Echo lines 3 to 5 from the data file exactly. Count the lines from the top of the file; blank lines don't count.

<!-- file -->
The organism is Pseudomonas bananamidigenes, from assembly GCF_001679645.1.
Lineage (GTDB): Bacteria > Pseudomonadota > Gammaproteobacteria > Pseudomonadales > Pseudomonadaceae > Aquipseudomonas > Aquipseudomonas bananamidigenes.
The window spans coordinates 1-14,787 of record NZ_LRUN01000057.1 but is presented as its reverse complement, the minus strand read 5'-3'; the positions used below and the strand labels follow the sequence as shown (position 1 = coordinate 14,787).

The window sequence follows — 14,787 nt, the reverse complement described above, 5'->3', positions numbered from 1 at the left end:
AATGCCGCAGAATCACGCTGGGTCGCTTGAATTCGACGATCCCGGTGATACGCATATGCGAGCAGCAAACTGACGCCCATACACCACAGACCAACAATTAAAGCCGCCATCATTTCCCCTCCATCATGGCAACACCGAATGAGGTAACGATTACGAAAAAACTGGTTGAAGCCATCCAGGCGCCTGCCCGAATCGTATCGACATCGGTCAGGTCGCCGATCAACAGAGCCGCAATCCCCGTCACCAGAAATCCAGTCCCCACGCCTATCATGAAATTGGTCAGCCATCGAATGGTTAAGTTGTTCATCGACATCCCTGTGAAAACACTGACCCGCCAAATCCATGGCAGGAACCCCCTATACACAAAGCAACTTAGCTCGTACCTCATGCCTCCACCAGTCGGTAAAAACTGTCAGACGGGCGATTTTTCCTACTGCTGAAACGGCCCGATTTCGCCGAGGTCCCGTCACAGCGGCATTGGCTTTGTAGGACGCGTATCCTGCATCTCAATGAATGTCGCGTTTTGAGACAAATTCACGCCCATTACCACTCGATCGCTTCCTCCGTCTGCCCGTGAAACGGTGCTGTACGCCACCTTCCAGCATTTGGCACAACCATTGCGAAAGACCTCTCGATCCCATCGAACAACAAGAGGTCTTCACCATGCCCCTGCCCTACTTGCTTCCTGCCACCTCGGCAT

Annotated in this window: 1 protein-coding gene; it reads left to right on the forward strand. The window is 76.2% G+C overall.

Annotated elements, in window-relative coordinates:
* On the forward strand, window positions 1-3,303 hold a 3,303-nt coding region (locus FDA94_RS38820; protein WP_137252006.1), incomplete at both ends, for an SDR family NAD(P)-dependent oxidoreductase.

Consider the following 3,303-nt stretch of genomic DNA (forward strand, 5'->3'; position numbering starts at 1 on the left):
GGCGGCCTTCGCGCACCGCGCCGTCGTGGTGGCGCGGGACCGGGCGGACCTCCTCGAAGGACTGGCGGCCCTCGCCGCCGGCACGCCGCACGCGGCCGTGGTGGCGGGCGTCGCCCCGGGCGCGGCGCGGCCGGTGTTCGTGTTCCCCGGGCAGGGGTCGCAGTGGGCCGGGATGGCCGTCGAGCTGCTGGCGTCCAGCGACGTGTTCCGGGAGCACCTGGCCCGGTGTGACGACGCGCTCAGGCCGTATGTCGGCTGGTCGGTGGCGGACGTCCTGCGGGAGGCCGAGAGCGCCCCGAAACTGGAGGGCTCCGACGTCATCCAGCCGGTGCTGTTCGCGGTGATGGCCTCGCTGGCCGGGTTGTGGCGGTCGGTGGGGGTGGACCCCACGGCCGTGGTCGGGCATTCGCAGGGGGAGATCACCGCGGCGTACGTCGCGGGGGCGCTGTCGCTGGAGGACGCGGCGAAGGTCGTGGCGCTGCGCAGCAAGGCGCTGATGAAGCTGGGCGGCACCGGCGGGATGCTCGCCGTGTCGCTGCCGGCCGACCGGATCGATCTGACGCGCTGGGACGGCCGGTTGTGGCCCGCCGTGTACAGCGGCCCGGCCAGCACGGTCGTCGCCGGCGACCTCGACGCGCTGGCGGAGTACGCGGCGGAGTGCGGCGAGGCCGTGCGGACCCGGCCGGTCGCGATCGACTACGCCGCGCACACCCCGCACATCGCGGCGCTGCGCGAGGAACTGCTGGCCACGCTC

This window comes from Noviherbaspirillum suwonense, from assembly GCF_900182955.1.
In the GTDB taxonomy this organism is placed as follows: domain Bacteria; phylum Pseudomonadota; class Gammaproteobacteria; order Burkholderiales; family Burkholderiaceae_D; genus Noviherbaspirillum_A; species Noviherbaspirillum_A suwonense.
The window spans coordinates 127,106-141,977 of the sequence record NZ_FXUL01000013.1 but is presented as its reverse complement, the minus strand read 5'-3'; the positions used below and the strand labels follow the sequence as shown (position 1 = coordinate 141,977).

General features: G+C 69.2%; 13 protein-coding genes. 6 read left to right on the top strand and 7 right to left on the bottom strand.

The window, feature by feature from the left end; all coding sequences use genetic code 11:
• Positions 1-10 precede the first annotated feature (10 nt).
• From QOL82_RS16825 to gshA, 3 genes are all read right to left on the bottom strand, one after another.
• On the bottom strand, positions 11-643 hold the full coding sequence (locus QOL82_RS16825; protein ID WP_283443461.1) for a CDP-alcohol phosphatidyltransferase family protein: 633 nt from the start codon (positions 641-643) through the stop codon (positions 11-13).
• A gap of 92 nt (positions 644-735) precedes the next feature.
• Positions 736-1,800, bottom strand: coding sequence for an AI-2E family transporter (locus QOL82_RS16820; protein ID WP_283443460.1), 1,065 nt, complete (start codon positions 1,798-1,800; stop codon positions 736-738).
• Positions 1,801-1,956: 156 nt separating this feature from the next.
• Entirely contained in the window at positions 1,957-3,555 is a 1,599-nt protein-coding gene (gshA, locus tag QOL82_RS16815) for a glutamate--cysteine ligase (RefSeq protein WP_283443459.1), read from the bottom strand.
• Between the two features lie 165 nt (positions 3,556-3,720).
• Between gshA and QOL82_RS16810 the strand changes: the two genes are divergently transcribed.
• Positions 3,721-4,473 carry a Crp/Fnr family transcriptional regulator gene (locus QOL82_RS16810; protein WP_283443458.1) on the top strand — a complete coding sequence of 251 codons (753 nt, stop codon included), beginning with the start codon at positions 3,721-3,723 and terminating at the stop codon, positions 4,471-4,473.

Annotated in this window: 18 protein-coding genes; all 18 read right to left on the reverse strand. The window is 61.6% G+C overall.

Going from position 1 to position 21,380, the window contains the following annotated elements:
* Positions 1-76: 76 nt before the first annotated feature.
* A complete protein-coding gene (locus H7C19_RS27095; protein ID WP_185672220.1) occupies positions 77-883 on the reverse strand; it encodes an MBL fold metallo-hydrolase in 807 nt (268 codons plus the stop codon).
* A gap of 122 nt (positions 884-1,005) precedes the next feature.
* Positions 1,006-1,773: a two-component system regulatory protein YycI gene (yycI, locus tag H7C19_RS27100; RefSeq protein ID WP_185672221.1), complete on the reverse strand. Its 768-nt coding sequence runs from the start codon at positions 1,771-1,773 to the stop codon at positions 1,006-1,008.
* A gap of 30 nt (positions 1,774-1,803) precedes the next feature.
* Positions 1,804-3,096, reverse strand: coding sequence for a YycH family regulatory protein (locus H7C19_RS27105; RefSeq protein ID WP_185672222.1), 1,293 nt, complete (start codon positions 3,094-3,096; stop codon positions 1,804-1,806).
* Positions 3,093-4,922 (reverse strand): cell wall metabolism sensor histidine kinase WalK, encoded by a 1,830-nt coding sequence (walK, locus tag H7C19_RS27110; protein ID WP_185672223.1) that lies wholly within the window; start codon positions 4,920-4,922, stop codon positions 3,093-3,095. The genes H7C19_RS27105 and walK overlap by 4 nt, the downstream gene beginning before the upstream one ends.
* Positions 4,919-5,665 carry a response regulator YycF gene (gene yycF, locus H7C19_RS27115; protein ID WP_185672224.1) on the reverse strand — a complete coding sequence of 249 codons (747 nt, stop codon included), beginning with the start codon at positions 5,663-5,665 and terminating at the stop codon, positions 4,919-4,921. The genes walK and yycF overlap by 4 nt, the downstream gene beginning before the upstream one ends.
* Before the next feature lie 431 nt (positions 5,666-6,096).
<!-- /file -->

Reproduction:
The window spans coordinates 1-14,787 of record NZ_LRUN01000057.1 but is presented as its reverse complement, the minus strand read 5'-3'; the positions used below and the strand labels follow the sequence as shown (position 1 = coordinate 14,787).

The window sequence follows — 14,787 nt, the reverse complement described above, 5'->3', positions numbered from 1 at the left end:
AATGCCGCAGAATCACGCTGGGTCGCTTGAATTCGACGATCCCGGTGATACGCATATGCGAGCAGCAAACTGACGCCCATACACCACAGACCAACAATTAAAGCCGCCATCATTTCCCCTCCATCATGGCAACACCGAATGAGGTAACGATTACGAAAAAACTGGTTGAAGCCATCCAGGCGCCTGCCCGAATCGTATCGACATCGGTCAGGTCGCCGATCAACAGAGCCGCAATCCCCGTCACCAGAAATCCAGTCCCCACGCCTATCATGAAATTGGTCAGCCATCGAATGGTTAAGTTGTTCATCGACATCCCTGTGAAAACACTGACCCGCCAAATCCATGGCAGGAACCCCCTATACACAAAGCAACTTAGCTCGTACCTCATGCCTCCACCAGTCGGTAAAAACTGTCAGACGGGCGATTTTTCCTACTGCTGAAACGGCCCGATTTCGCCGAGGTCCCGTCACAGCGGCATTGGCTTTGTAGGACGCGTATCCTGCATCTCAATGAATGTCGCGTTTTGAGACAAATTCACGCCCATTACCACTCGATCGCTTCCTCCGTCTGCCCGTGAAACGGTGCTGTACGCCACCTTCCAGCATTTGGCACAACCATTGCGAAAGACCTCTCGATCCCATCGAACAACAAGAGGTCTTCACCATGCCCCTGCCCTACTTGCTTCCTGCCACCTCGGCAT